General Department policy is that students may take no more than three courses for the major outside the College of Arts and Sciences.
The Department recognizes advanced placement based on AP, IB or similar coursework for Principles of Microeconomics, Principles of Macroeconomics, and Economic Statistics. Please consult the Boston College Bulletin or the University's web site for information on policies and qualifying scores. Students who have earned advanced placement are not required to take the corresponding Boston College introductory course (EC131, EC132, or EC151). However, they are still required to complete the same number of courses for the major (ten for classes of 2013 and earlier, eleven for classes of 2014 and later) by taking additional elective courses.
The requirements for students who double major in Economics and another Arts and Sciences major are the same as for the major.
These courses, which fulfill the University Social Science Core requirement, are the introductory courses to the major. Each is offered every term, and we recommend that they be taken in numerical order. However, EC132 may be taken first to accommodate schedule constraints.
Principles is offered in two formats. There are several large lecture courses of about 250 students that also meet in small discussion sections once each week. All the remaining sections are regular classes meeting twice (TTh) or three times (MWF) weekly, with an average class size of 35.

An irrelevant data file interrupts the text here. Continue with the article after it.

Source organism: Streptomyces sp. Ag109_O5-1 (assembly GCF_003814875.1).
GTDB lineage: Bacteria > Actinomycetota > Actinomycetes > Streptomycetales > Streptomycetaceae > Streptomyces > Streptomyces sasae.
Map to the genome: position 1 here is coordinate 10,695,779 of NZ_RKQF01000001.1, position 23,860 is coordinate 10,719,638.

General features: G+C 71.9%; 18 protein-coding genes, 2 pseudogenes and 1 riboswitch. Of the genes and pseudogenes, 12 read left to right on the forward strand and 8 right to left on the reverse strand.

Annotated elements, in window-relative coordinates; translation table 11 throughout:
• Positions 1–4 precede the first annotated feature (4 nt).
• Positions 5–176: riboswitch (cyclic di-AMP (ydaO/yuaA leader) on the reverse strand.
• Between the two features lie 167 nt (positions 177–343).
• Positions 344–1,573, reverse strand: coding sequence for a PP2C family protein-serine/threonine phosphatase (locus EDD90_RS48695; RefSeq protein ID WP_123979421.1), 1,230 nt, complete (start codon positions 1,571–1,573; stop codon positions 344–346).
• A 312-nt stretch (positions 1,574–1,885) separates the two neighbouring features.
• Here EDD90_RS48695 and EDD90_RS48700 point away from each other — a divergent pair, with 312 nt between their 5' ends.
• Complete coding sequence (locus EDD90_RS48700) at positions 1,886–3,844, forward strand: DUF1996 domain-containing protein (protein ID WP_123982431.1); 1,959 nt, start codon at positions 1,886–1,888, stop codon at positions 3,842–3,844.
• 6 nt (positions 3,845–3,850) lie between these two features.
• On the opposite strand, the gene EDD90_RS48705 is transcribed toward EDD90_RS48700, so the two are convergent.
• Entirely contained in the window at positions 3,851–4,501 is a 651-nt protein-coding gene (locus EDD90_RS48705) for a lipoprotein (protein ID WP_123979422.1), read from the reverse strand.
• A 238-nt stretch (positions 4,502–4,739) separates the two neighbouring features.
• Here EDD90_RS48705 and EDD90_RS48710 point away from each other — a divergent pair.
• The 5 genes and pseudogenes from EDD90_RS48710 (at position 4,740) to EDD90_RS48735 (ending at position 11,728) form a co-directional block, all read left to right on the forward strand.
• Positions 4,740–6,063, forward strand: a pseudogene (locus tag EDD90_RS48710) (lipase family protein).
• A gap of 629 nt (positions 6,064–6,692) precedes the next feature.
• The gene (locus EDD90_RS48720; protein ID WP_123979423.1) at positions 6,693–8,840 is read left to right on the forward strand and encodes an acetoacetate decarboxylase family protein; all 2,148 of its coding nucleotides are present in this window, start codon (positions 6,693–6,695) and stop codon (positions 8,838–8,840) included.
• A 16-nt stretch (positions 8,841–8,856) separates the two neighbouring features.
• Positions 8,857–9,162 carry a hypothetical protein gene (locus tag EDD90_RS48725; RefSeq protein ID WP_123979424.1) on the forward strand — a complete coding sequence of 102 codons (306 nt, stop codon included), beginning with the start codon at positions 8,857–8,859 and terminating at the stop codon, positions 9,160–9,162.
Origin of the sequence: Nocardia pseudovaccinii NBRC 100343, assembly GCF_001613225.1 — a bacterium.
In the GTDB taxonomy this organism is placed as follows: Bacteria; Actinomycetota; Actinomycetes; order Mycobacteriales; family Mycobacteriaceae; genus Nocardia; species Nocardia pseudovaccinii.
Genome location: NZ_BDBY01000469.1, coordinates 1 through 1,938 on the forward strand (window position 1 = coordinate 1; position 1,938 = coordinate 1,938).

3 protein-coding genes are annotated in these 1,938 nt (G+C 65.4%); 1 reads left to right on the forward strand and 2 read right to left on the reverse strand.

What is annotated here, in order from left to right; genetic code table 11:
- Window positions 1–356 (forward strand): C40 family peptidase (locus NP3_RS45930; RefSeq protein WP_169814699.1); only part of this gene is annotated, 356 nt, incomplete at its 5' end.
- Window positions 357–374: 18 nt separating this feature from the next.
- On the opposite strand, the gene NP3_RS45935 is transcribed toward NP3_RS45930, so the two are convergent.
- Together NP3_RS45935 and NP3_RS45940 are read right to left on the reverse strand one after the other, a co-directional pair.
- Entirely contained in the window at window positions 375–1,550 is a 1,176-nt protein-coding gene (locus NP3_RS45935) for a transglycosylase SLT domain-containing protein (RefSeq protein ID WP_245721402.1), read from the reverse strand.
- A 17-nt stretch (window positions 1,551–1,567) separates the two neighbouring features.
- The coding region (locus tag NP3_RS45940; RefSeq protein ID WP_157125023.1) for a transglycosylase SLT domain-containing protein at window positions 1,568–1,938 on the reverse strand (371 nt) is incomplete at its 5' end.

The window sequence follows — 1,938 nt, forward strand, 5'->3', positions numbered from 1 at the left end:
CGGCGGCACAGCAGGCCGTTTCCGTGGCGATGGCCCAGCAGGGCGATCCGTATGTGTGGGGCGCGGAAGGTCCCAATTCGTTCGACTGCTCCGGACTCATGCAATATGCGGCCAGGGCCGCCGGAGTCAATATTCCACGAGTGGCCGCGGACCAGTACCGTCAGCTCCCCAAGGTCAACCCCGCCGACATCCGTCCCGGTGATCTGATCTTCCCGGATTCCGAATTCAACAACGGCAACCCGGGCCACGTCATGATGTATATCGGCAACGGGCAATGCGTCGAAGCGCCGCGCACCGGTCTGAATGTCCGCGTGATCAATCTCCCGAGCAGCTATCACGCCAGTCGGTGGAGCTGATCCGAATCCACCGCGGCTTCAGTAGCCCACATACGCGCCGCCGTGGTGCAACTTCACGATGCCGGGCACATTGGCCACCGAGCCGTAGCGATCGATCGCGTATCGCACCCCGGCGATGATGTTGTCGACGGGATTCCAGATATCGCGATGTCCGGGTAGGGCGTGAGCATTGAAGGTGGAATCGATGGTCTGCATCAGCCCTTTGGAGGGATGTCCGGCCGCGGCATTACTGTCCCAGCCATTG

Despite the different formats, the courses are reasonably standardized. All instructors use one of the more analytical texts on the market. The level of difficulty and coverage is very similar across sections. The courses are test and problem-set oriented. Students can expect one or two midterm exams and a comprehensive final exam.
There are no specific prerequisites for either Principles course, but all Principles instructors assume that students understand the fundamentals of high school algebra and geometry, in particular the algebra of a straight line, and are able to read graphs. Students lacking these fundamentals should take a remedial mathematics course prior to registering for Principles.
A one-semester statistics course is required of all majors. Students have two choices. Most will elect EC151, which assumes only knowledge of high school algebra. Students with a calculus background may elect EC155, Honors Statistics, as an alternative which covers essentially the same concepts as EC151 but uses calculus as a tool of analysis. Both courses cover probability theory, random variables, sampling, estimation, hypothesis testing, and an introduction to regression analysis. All students taking Statistics (EC151 or EC155) for credit toward the Economics major or minor must take the course in the B.C. Economics Department. CSOM Economics concentrators should take the Statistics course offered through the Carroll School.